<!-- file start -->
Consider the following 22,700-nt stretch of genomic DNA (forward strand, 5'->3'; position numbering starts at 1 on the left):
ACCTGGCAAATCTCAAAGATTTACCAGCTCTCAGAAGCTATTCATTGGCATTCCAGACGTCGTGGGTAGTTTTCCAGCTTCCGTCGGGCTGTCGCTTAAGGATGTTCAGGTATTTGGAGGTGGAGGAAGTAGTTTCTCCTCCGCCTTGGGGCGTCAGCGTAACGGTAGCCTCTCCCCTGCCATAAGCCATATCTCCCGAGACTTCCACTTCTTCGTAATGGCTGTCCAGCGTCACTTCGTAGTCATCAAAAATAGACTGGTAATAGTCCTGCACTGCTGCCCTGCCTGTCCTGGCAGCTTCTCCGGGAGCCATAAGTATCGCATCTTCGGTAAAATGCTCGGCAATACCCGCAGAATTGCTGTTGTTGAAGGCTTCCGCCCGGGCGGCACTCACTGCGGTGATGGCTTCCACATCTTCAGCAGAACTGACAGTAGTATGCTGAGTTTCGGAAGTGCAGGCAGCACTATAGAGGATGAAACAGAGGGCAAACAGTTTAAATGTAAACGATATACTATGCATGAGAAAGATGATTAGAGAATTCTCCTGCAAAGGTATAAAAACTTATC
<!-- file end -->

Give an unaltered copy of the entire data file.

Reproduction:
Consider the following 22,700-nt stretch of genomic DNA (forward strand, 5'->3'; position numbering starts at 1 on the left):
ACCTGGCAAATCTCAAAGATTTACCAGCTCTCAGAAGCTATTCATTGGCATTCCAGACGTCGTGGGTAGTTTTCCAGCTTCCGTCGGGCTGTCGCTTAAGGATGTTCAGGTATTTGGAGGTGGAGGAAGTAGTTTCTCCTCCGCCTTGGGGCGTCAGCGTAACGGTAGCCTCTCCCCTGCCATAAGCCATATCTCCCGAGACTTCCACTTCTTCGTAATGGCTGTCCAGCGTCACTTCGTAGTCATCAAAAATAGACTGGTAATAGTCCTGCACTGCTGCCCTGCCTGTCCTGGCAGCTTCTCCGGGAGCCATAAGTATCGCATCTTCGGTAAAATGCTCGGCAATACCCGCAGAATTGCTGTTGTTGAAGGCTTCCGCCCGGGCGGCACTCACTGCGGTGATGGCTTCCACATCTTCAGCAGAACTGACAGTAGTATGCTGAGTTTCGGAAGTGCAGGCAGCACTATAGAGGATGAAACAGAGGGCAAACAGTTTAAATGTAAACGATATACTATGCATGAGAAAGATGATTAGAGAATTCTCCTGCAAAGGTATAAAAACTTATC